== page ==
“The Company continues to derive a material portion of its income from various subscription services it offers to its customers. We offer subscription services to provide education about investing and news and analysis on the stock market as well as news about particular stocks that we are following. Nevertheless, we do not provide our subscribers with individualized investment advice and never have investment discretion over any subscribers’ or site visitors’ funds…providing investor relations services for other companies, especially those requiring Mandarin language support, now account for our most significant revenue sources.”

It is important for long-term investors to thoroughly review SEC filings and not just rely on press releases – otherwise it is simple to miss the fact that, at its core, CIIX is still a financial media business, despite its well-publicized entry and, indeed, fast growth in CBD (as we will see later).

Because its business is focused on Chinese investors in the U.S., the rapid evaporation of Chinese capital in the U.S, which has been clearly articulated in the previous section of the article, could eventually lead to stagnation or contraction of its media business. CIIX may not be a direct recipient of Chinese capital, but it will nonetheless be affected by the reduced flow of Chinese capital in the U.S. since its tracks investments that interest the Chinese. However, the business won’t grind to a halt as a result; it will be more of speed bumps instead.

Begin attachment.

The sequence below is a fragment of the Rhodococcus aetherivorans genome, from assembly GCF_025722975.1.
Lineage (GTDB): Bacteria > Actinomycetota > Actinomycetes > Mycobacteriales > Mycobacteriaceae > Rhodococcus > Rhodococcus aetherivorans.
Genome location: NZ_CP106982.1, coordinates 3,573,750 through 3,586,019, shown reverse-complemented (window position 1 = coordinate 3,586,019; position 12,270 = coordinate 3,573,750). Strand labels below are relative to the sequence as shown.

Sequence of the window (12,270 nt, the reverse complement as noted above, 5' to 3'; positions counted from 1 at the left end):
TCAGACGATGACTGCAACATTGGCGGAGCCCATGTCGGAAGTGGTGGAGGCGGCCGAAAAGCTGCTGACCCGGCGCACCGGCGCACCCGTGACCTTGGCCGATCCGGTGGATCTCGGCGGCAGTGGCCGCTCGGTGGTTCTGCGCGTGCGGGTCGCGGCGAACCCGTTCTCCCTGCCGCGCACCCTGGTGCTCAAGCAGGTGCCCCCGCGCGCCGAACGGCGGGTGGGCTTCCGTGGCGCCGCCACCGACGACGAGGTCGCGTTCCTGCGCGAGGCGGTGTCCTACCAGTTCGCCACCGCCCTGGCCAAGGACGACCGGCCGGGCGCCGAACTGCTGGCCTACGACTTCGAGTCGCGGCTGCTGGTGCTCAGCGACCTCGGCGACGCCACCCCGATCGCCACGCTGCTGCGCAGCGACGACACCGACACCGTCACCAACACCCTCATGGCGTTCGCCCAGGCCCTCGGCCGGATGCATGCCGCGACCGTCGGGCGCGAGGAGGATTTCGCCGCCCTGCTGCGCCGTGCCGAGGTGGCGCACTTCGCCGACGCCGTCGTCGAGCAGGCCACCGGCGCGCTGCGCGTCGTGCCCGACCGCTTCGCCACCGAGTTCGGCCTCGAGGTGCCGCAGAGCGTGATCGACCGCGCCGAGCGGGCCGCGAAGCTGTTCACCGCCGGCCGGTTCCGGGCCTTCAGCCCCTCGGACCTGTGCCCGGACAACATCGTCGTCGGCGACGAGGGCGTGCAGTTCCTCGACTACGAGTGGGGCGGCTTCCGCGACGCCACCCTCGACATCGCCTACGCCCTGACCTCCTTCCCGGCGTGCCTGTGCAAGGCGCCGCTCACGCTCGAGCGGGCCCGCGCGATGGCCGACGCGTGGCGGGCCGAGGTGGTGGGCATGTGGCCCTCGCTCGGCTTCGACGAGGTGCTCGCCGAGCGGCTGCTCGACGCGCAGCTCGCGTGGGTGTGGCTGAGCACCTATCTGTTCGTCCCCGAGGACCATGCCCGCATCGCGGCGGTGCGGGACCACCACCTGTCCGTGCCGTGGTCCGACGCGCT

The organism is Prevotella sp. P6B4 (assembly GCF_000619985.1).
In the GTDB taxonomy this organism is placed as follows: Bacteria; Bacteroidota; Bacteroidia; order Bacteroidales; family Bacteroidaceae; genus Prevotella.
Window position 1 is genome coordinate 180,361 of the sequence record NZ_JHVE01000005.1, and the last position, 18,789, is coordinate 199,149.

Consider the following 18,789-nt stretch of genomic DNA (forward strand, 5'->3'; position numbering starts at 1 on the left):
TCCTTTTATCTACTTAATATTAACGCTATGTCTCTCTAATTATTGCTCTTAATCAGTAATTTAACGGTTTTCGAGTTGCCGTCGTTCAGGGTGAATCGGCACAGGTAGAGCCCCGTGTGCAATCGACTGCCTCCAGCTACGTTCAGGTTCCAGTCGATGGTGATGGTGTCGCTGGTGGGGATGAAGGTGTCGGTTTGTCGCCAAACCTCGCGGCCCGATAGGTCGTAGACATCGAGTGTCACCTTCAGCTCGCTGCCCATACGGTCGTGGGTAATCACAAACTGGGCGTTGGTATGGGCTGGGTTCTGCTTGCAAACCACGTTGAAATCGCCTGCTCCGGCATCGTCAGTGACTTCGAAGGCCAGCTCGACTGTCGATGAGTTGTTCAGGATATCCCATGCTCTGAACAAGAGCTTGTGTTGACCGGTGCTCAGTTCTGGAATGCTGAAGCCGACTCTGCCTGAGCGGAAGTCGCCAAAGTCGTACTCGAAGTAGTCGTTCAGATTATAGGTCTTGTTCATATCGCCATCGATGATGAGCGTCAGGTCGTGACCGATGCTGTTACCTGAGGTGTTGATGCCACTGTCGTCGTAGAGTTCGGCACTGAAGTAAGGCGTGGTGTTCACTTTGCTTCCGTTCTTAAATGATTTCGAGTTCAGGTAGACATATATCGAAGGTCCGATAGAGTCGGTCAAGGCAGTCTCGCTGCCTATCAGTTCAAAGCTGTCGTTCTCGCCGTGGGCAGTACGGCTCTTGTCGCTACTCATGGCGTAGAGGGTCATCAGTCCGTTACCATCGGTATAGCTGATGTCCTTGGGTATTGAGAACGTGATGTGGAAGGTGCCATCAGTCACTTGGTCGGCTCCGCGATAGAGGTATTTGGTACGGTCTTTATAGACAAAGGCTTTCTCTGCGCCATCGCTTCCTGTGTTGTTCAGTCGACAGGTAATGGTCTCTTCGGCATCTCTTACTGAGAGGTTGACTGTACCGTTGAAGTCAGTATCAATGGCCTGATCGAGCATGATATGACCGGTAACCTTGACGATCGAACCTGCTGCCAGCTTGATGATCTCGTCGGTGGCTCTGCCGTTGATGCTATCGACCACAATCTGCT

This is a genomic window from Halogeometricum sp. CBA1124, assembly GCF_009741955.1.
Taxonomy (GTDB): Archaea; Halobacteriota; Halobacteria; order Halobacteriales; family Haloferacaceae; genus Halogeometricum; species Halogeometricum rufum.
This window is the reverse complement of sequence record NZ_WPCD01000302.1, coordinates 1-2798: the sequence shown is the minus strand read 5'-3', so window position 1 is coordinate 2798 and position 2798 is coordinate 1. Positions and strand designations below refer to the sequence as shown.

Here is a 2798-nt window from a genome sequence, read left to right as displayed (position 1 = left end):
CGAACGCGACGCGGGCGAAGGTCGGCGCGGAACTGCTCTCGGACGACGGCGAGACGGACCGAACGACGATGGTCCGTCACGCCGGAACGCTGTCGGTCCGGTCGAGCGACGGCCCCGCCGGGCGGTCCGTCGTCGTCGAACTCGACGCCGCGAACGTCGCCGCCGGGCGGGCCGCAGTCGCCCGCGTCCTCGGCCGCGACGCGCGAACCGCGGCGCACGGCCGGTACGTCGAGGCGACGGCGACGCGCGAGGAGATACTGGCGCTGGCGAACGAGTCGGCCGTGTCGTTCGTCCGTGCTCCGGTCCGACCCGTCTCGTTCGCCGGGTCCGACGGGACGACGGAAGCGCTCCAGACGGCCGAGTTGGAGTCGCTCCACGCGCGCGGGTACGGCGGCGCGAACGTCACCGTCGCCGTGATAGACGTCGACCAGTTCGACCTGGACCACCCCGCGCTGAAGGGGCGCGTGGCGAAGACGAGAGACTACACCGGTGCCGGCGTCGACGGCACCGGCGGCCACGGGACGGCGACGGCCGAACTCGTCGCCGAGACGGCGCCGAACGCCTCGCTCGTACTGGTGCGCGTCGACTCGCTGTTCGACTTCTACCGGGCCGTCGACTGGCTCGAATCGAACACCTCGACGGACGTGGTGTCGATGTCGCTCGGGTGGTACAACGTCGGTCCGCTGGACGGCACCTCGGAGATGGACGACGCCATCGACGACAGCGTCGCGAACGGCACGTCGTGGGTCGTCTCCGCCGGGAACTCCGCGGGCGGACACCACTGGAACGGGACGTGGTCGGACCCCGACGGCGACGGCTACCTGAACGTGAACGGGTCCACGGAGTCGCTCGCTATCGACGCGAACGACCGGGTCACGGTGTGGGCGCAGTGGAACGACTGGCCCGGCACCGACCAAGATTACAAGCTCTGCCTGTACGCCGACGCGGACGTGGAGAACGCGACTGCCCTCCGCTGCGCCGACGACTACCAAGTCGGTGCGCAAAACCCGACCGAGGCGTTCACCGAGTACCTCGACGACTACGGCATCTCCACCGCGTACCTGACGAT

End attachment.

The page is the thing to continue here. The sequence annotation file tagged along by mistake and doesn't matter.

We need to give credit where its due. CIIX’s media business has been in continuous operation for close to two decades. It has strong brand equity, as demonstrated by the fact that, according to the June 2018 Web Trends Report, the company experienced over 91,000,000 impressions and 52,757 unique visitors represented by just under 292,622 visitor sessions. The average site visit lasted just over 35 minutes. As of May 31, 2018, CIIX had over 759 active paying subscribers, approximately 70,333 free subscribers and 96,900 valid email addresses, according to SEC filings.

Rather than implode, CIIX will likely experience challenges growing its media revenues, especially from subscriptions. It is difficult to transform viewers into paying subscribers in an environment where fewer Chinese investors are looking for U.S. investment opportunities. Generally, most viewers pay for financial media content when they want to make a related investment decision in the near-future. If the information won’t directly translate into an investment, they would rather access it for free elsewhere on the Internet than pay for it.  This could impact subscription revenue. Advertising and investor relations service revenues from Chinese companies in the U.S. may also be impacted due to the likely reduction in the number of Chinese businesses operating in the U.S.